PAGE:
When do the Eagles start looking to the future at quarterback?
Michael Vick has 12 games, barring a playoff run, left on his contract.
The quarterback is on pace to set a career-high in passing yards and a career-low in turnovers, but with each loss for the clearly rebuilding Eagles, the likelihood that he would defy odds once again and return in 2014 appears to be nil.
"I think that's solely up to the direction that this ownership wants to go in," Vick said to The Inquirer last week. "Obviously, I love Philadelphia. I don't want anything more than to bring a championship to this city.
"But the most important thing for me is to keep playing consistently, giving this team the best chance to win. It's hard because . . . I think about my future, I think about me being on a one-year deal. But I don't know what's going to happen. I just want to win."
Who will win Sunday’s game?
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A victory over the New York Giants, coupled with a Cowboys loss to the Broncos, would have the Eagles tied atop the NFC East with a 2-3 record. So Chip Kelly and the team brass are likely far from thinking about next season.
But if the Eagles were to lose and fall to 1-4, despite the mathematical implications, it might be time to consider Nick Foles' eventually getting an opportunity to start. He has shown enough to warrant an extended look.
It would give the Eagles a head start on evaluating Foles' future as a potential NFL starter, and if the drop off from Vick is as minimal as Kelly has said, it would allow the team to stay competitive.
The unknown in this scenario is if Kelly believes he already has a grasp on Foles' capabilities. He first opted to bring Vick back for another year because of the obvious uncertainty about the second-year quarterback and then drafted Matt Barkley, albeit in the fourth round.
But Kelly has said that he can't completely assess a player until the action is live, and Foles has had limited time in his up-tempo offense. If he were to have success, at the most it would give Kelly his quarterback. Foles is signed for two more years. At the least it would give the Eagles one possibility for next season.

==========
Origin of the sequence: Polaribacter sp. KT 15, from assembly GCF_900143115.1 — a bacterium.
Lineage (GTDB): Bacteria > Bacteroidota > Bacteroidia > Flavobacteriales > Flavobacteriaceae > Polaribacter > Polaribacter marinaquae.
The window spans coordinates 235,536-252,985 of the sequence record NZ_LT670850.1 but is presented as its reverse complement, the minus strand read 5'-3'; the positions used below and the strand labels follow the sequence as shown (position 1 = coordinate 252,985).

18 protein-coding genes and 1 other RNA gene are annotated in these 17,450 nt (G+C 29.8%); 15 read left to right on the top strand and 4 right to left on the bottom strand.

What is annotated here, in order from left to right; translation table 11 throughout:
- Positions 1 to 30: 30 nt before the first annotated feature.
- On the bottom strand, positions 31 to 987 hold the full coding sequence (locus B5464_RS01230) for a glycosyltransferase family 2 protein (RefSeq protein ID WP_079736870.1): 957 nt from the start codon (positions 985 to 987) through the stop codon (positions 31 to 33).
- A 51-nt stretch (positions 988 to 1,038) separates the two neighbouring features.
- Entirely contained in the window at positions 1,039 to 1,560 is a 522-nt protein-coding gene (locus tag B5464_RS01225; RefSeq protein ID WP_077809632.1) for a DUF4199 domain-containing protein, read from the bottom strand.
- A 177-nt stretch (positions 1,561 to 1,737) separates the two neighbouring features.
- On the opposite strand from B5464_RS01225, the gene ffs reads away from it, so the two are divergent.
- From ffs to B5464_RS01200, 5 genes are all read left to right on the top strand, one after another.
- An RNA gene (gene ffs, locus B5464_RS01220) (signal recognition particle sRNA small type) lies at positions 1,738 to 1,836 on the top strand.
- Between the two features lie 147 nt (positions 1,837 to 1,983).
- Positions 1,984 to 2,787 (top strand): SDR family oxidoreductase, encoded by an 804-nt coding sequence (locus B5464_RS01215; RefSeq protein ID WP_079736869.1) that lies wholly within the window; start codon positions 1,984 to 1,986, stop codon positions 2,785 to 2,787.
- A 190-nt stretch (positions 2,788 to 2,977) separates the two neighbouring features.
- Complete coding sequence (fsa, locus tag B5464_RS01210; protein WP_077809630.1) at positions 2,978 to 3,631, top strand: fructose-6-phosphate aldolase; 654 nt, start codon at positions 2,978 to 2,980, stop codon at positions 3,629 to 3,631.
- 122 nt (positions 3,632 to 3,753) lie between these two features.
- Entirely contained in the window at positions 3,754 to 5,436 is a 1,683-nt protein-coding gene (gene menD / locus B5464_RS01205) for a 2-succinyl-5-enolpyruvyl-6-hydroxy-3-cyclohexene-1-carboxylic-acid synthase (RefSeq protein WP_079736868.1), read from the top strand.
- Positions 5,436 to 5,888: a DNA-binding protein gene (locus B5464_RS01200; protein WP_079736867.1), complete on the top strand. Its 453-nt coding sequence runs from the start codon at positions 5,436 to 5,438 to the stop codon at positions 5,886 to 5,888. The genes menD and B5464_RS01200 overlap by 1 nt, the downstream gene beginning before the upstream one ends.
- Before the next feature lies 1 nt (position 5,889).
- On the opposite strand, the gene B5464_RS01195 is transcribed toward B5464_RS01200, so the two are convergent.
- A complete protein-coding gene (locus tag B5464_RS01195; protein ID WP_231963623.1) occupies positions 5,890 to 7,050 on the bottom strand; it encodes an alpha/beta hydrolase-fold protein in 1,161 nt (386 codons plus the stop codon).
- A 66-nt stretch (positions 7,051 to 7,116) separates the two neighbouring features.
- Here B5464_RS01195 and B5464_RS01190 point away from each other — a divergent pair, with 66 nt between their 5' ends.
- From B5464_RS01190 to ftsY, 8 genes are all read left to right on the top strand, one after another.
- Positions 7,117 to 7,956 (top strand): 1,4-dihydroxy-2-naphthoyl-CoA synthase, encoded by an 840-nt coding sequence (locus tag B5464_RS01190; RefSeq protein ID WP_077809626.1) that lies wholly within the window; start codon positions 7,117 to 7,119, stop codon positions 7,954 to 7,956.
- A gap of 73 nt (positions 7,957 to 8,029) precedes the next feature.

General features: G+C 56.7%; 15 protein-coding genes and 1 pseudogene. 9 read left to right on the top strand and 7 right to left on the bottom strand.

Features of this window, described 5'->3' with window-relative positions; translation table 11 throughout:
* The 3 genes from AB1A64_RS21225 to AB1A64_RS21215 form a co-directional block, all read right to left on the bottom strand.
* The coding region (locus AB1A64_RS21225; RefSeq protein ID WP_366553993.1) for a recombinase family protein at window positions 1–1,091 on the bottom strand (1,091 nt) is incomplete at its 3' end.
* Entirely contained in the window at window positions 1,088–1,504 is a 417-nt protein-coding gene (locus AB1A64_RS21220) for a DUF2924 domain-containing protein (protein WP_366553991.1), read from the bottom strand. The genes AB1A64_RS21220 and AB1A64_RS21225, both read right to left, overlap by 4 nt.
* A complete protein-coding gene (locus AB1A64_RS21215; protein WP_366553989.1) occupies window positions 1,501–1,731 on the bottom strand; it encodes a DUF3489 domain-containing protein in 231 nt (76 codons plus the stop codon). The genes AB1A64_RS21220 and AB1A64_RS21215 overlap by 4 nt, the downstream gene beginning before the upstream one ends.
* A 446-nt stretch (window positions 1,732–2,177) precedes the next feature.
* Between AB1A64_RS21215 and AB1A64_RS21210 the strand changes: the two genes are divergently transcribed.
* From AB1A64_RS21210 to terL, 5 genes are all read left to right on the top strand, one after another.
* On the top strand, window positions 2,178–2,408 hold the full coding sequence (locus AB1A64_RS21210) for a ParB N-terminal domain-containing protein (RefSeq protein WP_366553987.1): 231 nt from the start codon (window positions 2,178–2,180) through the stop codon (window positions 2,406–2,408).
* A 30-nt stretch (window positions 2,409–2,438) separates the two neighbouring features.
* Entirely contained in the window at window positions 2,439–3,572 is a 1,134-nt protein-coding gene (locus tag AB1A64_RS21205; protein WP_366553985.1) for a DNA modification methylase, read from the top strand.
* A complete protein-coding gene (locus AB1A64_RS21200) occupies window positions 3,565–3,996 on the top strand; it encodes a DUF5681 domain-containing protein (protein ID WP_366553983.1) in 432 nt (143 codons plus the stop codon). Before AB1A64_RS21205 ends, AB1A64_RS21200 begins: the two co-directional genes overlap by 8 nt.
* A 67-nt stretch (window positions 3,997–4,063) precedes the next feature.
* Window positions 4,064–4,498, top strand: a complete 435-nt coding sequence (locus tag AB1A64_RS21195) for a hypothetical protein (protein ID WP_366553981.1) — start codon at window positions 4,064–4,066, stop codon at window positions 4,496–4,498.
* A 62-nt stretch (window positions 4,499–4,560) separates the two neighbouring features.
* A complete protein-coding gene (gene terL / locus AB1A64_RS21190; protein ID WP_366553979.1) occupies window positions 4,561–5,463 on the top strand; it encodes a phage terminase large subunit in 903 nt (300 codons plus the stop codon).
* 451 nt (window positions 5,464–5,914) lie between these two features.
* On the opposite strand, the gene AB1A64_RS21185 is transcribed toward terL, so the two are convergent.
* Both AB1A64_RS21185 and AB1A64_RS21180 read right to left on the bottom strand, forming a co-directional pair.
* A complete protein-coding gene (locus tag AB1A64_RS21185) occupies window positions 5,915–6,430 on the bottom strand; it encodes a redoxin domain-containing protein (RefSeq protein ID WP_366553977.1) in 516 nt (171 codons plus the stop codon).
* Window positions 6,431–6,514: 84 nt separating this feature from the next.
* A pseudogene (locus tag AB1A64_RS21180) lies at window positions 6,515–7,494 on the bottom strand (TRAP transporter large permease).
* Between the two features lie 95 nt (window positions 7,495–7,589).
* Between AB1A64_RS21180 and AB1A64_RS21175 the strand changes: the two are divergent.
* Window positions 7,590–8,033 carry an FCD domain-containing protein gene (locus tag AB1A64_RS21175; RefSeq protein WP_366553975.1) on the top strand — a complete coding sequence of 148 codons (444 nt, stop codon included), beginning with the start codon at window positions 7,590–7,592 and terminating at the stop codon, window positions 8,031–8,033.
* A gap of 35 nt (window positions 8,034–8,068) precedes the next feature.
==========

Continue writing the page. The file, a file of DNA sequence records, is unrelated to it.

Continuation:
If Foles were to struggle, then the rookie coach could turn to Barkley and give the rookie from Southern California a look. If Barkley showed a hint of promise, it could give Kelly the budding quarterback most first-year coaches generally need to foster faith through a renovation.
The probability that either Foles or Barkley will exceed the investment the Eagles made in them, though, is slightly more than Vick's chances of returning. If either were to fail in place of Vick it would give a growing chorus what it ultimately wants - a better first-round draft pick.
It's extremely early in the draft process. Barkley was still a projected first-rounder this time last year. But there is a growing belief around the NFL that as many as eight quarterbacks could be drafted in the first round, with five prospects - Teddy Bridgewater of Louisville, Marcus Mariota of Oregon, Brett Hundley of UCLA, Tajh Boyd of Clemson, and Johnny Manziel of Texas A&M - going in the first 10 selections.
Bridgewater was on display at Lincoln Financial Field Saturday against Temple. Also at the Linc: Eagles vice president of player personnel Tom Gamble. The Eagles were expected to have a handful of scouts in attendance. Kelly knows Mariota as well as anyone. He also recruited Hundley, Boyd, and Manziel. Each seemingly has the skill-set to thrive in Kelly's offense.
As much as Kelly wants to win - he said Thursday that progress should be judged solely upon wins and losses - his Year 1 plan was likely designed to get to Draft No. 2 with a greater chance of nabbing a potential franchise quarterback.
The Eagles are a long haul from the draft. But they have just 12 games - barring a playoff run - to decide when and if to pull the plug on Vick and less than that to decide if Foles and Barkley are better options than investing a high draft pick on a quarterback.
Vick has played well, but not well enough to suggest that Kelly will extend a one-year marriage of convenience. Despite the inevitable, the 33-year-old will forge on, if anything, because he needs another contract. But he said he's not looking beyond the Giants.
"On the plane ride back from Denver, I literally had tears in my eyes," Vick said of the Eagles' 52-20 loss to the Broncos last Sunday. "I want to win so bad. But I just use that as fuel and motivation for the next game. I just can't see the future that far."
But when will Kelly and the Eagles start looking ahead?